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    Quote Originally Posted by naugastyle View Post
    If ID-11 is the same as D76, no, there's absolutely nothing wrong with using it. I am not familiar with ID-11 myself. For Delta 3200 I usually use DD-X 1:4 or XTOL 1:1. And yes, if you shoot at 1600, develop @ the time listed for 3200.


    ID-11 is essentially the same as D76. It will never give you box speed, nothing will with 3200 film, but it also will not give you the speed something like Diafine will give you.

    My point wasn't that he shouldn't use ID-11, just that you don't make decisions based upon what's under the kitchen sink if you want to learn anything about photographic development. And no, I am not a professional (photographer). I did go to school at NESOP many years ago but I am, for all intense purposes, a robotics engineer.

    Look at the Massive Development chart and see what the possibilities are.

    tim in san jose
    Where ever you are, there you be.

  7. #17

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    Quote Originally Posted by k_jupiter View Post
    ID-11 is essentially the same as D76. It will never give you box speed, nothing will with 3200 film, but it also will not give you the speed something like Diafine will give you.

    My point wasn't that he shouldn't use ID-11, just that you don't make decisions based upon what's under the kitchen sink if you want to learn anything about photographic development. And no, I am not a professional (photographer). I did go to school at NESOP many years ago but I am, for all intense purposes, a robotics engineer.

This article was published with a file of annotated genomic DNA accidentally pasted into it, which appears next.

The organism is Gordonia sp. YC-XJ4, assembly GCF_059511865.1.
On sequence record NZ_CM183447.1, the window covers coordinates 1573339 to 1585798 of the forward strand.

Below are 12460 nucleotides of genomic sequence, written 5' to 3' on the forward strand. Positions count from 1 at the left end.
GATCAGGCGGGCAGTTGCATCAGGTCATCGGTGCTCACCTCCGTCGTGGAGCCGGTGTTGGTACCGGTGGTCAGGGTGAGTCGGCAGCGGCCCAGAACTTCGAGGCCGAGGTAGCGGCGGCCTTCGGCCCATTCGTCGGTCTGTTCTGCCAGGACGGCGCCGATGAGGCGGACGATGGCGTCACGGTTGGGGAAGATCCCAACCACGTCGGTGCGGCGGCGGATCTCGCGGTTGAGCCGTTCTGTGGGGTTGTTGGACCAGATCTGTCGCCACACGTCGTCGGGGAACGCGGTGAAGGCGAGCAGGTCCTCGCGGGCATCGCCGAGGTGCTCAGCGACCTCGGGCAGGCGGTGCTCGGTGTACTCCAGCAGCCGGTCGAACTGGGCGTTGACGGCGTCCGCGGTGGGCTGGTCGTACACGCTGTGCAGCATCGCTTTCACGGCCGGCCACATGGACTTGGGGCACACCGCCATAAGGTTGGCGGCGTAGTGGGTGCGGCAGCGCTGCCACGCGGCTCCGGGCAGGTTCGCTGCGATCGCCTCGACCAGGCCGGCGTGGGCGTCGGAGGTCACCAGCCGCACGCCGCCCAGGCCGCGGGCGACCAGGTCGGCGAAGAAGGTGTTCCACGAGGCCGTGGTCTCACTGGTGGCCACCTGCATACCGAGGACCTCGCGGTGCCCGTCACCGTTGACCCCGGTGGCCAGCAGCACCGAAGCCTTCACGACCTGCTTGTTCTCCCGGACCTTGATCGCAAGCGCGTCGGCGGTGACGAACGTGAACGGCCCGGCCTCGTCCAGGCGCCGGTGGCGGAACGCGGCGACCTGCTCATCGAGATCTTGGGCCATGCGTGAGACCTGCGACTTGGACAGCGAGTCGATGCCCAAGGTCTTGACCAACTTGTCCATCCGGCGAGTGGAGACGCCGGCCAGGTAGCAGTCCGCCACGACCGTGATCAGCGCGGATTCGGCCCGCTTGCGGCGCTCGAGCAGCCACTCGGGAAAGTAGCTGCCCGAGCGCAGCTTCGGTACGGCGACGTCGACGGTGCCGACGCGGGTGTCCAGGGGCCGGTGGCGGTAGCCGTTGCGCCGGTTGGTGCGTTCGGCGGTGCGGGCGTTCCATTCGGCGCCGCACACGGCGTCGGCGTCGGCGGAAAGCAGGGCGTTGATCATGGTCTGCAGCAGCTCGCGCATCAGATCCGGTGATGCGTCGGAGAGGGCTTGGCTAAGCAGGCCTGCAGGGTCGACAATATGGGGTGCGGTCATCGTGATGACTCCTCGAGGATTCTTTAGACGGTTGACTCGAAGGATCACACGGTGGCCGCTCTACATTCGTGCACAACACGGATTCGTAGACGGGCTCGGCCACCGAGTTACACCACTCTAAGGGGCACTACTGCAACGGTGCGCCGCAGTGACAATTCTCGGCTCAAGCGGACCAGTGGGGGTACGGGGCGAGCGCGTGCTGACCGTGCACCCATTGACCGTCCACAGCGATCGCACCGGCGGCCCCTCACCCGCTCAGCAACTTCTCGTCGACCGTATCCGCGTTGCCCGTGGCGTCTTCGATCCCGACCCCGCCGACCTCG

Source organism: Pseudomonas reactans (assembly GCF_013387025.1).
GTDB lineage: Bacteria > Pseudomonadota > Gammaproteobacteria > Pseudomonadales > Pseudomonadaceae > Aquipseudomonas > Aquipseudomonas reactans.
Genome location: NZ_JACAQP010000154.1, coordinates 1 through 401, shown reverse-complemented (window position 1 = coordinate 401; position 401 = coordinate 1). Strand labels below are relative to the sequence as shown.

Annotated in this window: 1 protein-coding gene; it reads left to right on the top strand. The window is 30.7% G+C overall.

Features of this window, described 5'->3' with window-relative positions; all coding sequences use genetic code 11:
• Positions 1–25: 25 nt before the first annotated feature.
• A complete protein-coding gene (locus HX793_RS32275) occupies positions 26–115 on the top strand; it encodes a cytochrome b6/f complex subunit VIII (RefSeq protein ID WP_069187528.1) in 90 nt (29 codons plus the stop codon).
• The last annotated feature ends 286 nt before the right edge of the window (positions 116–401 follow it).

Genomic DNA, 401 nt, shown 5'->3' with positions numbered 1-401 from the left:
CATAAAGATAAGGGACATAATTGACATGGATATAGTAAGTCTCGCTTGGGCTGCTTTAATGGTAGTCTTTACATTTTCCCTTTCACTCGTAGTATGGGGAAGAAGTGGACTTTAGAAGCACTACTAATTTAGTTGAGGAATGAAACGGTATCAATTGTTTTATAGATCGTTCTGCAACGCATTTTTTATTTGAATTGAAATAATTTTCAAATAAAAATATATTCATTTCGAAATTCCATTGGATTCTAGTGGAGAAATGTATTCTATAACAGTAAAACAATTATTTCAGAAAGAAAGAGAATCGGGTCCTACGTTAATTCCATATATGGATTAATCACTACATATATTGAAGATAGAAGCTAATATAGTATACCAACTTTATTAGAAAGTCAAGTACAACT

Look at the Massive Development chart and see what the possibilities are.

    tim in san jose
    I guess I feel kind of silly explaining this to you, but here goes: Everything is a compromise. There is a "best" developer to use for Delta 3200. If I want to get the best results, I can go buy $20 worth of this best developer for the two rolls of 3200 that I'm going to shoot and use the ID-11 for my Delta 400. Then, when I try some Kodak and Fuji and Agfa, I can go spend money on the best developers for those films. In the process, I'll end up with ten kinds of developer that mostly go to waste because I used only a little of them because they were the best.

    Or I can do what most people do, which is try to use things efficiently. Now, if ID-11 was going to turn my prints into monotones, obviously I would not use it. But barring some good reason, which you have not bothered to supply, I will do what is most efficient for me and use the ID-11.

    Sometimes you don't develop a roll of film to learn something. Sometimes you just develop it so you can get the negatives.

  8. #18

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    Quote Originally Posted by mrdarklight View Post

    Sometimes you don't develop a roll of film to learn something. Sometimes you just develop it so you can get the negatives.
    Not a problem. Just two different reasons to photograph.

    It's that "image vs. process" question again.

    Good luck.

    tim in san jose
    Where ever you are, there you be.